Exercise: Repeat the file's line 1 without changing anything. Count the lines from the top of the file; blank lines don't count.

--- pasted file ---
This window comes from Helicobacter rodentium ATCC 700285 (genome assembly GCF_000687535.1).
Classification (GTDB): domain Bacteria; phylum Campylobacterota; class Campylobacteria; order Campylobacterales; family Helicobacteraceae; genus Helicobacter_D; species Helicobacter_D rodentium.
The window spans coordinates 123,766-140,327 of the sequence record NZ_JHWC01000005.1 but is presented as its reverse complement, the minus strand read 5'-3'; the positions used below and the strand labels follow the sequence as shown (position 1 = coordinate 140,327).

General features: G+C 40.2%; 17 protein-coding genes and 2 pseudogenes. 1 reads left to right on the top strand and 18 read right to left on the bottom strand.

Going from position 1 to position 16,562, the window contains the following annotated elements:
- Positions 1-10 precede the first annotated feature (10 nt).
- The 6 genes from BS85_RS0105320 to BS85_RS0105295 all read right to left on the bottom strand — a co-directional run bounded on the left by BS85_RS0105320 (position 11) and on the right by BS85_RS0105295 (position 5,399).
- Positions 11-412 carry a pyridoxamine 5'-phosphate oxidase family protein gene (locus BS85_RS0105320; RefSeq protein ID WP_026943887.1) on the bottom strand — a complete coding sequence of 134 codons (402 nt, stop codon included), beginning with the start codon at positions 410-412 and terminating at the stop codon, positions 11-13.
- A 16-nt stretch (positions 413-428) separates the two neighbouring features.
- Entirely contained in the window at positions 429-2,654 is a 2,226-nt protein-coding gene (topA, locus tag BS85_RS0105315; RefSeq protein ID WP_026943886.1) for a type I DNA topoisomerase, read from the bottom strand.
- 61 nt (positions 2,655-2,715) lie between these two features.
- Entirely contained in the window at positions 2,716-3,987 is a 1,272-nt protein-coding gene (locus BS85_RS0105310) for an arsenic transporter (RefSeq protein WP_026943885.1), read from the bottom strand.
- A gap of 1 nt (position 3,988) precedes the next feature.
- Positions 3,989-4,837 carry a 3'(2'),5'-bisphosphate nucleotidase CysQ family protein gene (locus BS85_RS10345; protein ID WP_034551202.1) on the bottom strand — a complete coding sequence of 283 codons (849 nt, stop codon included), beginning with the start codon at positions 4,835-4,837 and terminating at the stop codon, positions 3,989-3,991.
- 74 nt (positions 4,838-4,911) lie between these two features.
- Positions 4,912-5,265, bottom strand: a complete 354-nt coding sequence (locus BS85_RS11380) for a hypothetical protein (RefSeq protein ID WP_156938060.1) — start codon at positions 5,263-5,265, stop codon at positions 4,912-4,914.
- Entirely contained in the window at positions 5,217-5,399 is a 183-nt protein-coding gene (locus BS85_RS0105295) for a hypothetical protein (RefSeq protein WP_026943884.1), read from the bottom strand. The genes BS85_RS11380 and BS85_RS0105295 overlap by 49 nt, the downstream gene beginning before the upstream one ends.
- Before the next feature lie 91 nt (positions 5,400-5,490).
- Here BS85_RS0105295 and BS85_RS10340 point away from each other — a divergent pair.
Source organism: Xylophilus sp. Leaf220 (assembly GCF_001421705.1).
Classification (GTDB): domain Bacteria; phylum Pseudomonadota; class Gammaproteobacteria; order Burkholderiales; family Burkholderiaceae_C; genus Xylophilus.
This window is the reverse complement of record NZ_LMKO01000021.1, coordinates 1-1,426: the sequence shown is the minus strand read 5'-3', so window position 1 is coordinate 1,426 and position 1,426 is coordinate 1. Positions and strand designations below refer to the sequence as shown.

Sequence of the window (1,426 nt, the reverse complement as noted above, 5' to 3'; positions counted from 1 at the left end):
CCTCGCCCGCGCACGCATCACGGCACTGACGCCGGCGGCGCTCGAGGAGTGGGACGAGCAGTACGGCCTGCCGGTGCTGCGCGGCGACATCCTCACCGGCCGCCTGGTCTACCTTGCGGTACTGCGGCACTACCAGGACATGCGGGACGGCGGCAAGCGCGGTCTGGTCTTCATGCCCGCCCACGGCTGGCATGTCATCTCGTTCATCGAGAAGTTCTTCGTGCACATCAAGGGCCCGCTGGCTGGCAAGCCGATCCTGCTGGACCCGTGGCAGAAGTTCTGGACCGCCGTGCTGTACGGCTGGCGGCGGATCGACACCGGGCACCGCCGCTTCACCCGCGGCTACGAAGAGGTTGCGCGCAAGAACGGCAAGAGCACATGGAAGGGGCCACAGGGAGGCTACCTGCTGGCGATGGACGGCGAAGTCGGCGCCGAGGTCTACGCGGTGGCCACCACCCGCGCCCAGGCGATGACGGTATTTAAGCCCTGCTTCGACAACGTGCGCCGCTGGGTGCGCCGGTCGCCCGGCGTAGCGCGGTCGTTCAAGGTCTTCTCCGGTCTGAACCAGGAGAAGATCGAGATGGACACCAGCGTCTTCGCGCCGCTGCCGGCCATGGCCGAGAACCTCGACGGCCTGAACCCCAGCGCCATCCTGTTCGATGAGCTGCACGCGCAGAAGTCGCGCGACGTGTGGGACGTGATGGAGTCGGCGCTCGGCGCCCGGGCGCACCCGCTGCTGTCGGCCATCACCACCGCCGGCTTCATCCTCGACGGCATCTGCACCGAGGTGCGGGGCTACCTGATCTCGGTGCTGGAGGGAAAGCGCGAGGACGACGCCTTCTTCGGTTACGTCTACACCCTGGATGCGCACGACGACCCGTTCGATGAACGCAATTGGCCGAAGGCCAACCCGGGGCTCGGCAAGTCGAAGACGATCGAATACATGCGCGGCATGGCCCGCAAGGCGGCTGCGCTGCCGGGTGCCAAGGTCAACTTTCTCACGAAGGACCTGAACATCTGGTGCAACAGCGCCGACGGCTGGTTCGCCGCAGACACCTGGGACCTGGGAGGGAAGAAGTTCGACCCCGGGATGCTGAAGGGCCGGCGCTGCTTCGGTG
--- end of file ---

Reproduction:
This window comes from Helicobacter rodentium ATCC 700285 (genome assembly GCF_000687535.1).